The viral concentration protocol was efficient, as inferred from the results of recovery assays, because quantification was 150 X higher in ultrapure concentrated water with 6.3 x 104 GC/ 5 µL (genomic copies/ 5 µL) than in non-concentrated water samples with 4.2 x 102 GC /5 µL ( Table 2 ). In assays performed with ultrapure water samples spiked with HAV after the described cell culture ( Table 1 ), it was possible to observe an increase of approximately 1 log in the quantification when compared to samples assayed without a cell culture step ( Table 2 ). Before concentration, in samples assayed without a cell culture step, the value was 4.2 x 102 GC/ 5 µL and after cell culture, the value was 1.1 x 103 GC/ 5 µL. After concentration, in samples assayed without a cell culture step, the value was 6.3 x 104 GC/ 5 µL and after cell culture, the value was 1.3 x 105. From the environmental samples analyzed, only one was HAV-positive (1.5 x 104 cg/L) coming from point 4 of the Pampa stream, which crosses the larger city included in this study, namely Novo Hamburgo (July/2013).

Table 2:
Recovery rates of Hepatitis A (HAV) virus before and after the adsorption-elution concentration method in ultrapure and raw experimentally contaminated water.
Samples Quantification (CG/5uL) Recovery rate (%)
Ultrapure water before inoculation Neg Neg
Ultrapure water + HAV before concentration 4.2x102 100
Ultrapure water + HAV after concentration 6.3x104 15000
Raw water before inoculation Neg Neg
Raw water + HAV before concentration 1.04x103 100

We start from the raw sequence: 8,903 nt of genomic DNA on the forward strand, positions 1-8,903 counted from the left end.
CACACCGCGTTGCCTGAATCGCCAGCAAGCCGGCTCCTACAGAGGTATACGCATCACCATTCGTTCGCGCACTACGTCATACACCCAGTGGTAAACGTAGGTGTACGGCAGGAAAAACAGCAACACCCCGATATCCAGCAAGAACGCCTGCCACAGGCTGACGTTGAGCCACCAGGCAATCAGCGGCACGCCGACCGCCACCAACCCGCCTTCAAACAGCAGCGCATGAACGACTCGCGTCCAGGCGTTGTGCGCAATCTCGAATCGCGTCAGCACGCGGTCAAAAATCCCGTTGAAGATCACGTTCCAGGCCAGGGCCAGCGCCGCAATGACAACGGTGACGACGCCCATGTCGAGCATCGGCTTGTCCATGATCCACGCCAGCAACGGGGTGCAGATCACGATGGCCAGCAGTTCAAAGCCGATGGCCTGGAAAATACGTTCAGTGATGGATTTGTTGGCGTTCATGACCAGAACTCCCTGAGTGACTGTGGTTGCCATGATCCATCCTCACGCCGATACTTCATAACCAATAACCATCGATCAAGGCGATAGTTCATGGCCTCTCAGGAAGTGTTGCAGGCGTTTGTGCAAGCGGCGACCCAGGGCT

Raw water + HAV after concentration 2.7x103 270

DISCUSSION

ICC-PCR assays have been used for detecting several other enteric viruses in environmental samples 10,17,18 . The results have shown that the qPCR using TaqMan® was adapted to the integrated use proposed in the cell culture protocol, increases the technique sensitivity possibly by viral growth that may enhance the number of genome copies and decrease amplification inhibitors.

The recovery percentage in raw water was lower than in ultrapure water as expected, probably due to the presence of inhibitors. An increase in the quantification of raw samples was also observed. In other studies, the best recovery was found in distilled water and treated wastewater effluents (100%), and the lowest recovery (10%) in seawater 19 . In addition, like in this study, no detection of HAV was found in coastal water 20 and for both, Norovirus (NoV) and Human astrovirus (HAstV), the recovery percentage from mineral and river water samples was between 18% and 64% 21 .